[jax-rs-spec users] Re: [jsr339-experts] Re: HEADS-UP, IMPORTANT: Problems with JAX-RS interceptors

From: Marek Potociar <>
Date: Thu, 3 May 2012 13:56:07 +0200

On Apr 27, 2012, at 9:52 PM, Bill Burke wrote:

> Resteasy does not have a PreProcessor interceptor that reads the entity. You guys have a valid strong use case that does. It is a valid issue that we should talk about and work through to see what constraints we should add to the API or to see if we can get an improved API.
> I freaked out because I thought you were really serious about removing interceptors. Maybe start over and discuss again?

Yes, let's do it.

> I think:
> a) Removing generics might be a good idea. I've never used them. Have you guys? Then again, what if it could be used as a deployment check? If an typed interceptor is assigned to a resource method with non-matching types, it could be flagged at deployment time

As Santiago mentioned, the generic type on interceptors was removed from the API.

> b) We should investigate the behavior of calling write/readEntity within a filter.

Perhaps we need to take a step back and investigate the role the interceptors play in consuming/producing messages. From the end user point of view, I would specify reader interceptors with regard to the inbound message (i.e request on the server and response on the client) and writer interceptors with regard to the outbound message (i.e. response on the server, request on the client). As a user or a filter writer I would thus find it very confusing if replacing an entity in an inbound filter via writeEntity invoked writer interceptors that were set up for processing outbound messages.

So if we want to keep the ability to replace entity in the inbound filter, we must make sure we are not invoking outbound interceptors as part of this operation. Alternatively, we can consider removing the writeEntity support in inbound filters with the risk of missing some use case that would be awkward to implement.

A short side note: this whole discussion also brings a question whether for an end user configuring filters or interceptors directly is the right granularity. Perhaps we should consider bringing the client-side Feature concept to the server-side too? The feature would provide a better granularity and would encapsulate configuration and setup of all the providers needed for implementing a feature.

> c) Maybe writeEntity within PreProcessing should create its own interceptor chain based on the type and annotation[] array passed into it?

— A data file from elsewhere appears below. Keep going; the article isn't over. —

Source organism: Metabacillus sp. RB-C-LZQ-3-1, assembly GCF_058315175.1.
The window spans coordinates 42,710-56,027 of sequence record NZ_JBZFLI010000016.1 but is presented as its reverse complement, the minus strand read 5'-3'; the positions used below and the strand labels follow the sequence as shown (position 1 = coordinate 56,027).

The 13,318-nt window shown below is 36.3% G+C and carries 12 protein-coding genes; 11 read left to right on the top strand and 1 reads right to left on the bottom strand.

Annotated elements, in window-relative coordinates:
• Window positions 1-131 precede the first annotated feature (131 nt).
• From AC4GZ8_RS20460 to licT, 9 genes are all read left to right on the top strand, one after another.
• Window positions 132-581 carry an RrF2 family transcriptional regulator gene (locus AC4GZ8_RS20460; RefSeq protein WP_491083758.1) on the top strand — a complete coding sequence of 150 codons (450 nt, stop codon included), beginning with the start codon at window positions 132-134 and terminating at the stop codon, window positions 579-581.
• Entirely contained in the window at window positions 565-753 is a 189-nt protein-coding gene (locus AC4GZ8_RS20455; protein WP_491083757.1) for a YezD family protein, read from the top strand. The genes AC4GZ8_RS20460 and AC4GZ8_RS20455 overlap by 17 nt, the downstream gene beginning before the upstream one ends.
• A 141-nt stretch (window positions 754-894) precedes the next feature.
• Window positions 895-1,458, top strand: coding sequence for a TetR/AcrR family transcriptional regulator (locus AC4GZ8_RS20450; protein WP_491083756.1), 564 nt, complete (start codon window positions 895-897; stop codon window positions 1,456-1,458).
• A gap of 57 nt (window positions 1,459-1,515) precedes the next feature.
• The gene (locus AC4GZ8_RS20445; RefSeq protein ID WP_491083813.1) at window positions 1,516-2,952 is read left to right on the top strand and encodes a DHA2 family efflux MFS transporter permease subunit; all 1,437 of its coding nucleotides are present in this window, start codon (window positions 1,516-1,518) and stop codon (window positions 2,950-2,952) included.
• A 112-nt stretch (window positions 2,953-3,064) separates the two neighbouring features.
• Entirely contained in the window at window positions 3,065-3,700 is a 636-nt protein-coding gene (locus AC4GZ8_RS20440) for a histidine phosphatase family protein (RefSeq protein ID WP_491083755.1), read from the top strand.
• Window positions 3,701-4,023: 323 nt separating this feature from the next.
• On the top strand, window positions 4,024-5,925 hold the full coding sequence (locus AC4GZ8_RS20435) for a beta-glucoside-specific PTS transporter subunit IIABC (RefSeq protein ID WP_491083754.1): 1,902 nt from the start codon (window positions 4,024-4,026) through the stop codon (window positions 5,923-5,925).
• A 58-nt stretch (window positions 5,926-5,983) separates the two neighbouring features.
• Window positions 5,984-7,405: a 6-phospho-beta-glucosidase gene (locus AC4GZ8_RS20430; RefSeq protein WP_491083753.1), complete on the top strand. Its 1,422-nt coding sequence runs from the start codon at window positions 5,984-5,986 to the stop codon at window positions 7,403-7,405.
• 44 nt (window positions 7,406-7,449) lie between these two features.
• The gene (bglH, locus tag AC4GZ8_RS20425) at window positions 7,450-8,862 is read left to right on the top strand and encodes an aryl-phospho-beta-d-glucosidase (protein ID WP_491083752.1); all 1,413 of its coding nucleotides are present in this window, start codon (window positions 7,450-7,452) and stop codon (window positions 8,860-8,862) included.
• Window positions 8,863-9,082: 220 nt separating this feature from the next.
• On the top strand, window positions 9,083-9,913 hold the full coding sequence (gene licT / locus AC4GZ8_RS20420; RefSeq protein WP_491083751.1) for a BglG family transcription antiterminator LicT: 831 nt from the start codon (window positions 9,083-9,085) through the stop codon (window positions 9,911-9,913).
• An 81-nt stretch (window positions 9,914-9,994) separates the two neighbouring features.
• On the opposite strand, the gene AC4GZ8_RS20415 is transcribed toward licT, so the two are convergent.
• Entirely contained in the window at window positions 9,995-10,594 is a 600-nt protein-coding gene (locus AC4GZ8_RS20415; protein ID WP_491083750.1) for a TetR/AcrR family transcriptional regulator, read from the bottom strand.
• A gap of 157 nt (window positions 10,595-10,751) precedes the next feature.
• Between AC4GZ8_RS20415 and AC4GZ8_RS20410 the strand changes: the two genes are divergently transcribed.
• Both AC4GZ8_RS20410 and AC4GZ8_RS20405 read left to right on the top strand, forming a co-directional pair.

Just to clarify:
Are you talking about the named binding annotations here?
How would you instantiate those custom annotations?
Would this concept be used in the post-matching inbound filters too?

I'm also afraid that this extra dynamism would have a negative performance impact. IOW, you cannot calculate everything at deploy-time but you need to re-construct the interceptor chains at run-time again and again. Any implementation of caching the pre-created chains based on values of an array would be rather time consuming too.

> d) Maybe readEntity() should automatically buffer the request?

What about readEntity(InputStream.class)? I thought you are against tiny exceptions in the javadoc...

> e) Maybe methods on ContainerRequestContext should be added like wasBuffered(), wasRead() etc., then other interceptors will know that a read/write/buffering happened?

Let's not focus on container and let's talk about inbound filter contexts in general instead.

Currently bufferEntity() is documented to be idempotent. So calling it in every filter to ensure the entity is buffered does the trick without any negative performance impact. But I don't have a strong opinion here - if you think that having isEntityBuffered() would make the API more understandable by end users, we can add it.

I don't see a use case for adding isEntityRead().

Also let me go back in the emails history a bit and ask a question on your verification example:
Provided the fact that I have a resource method that requires the inbound message (with a potential entity) to be signed, but does not consume the entity, how is your signature verification implementation based on reader interceptors going to kick in?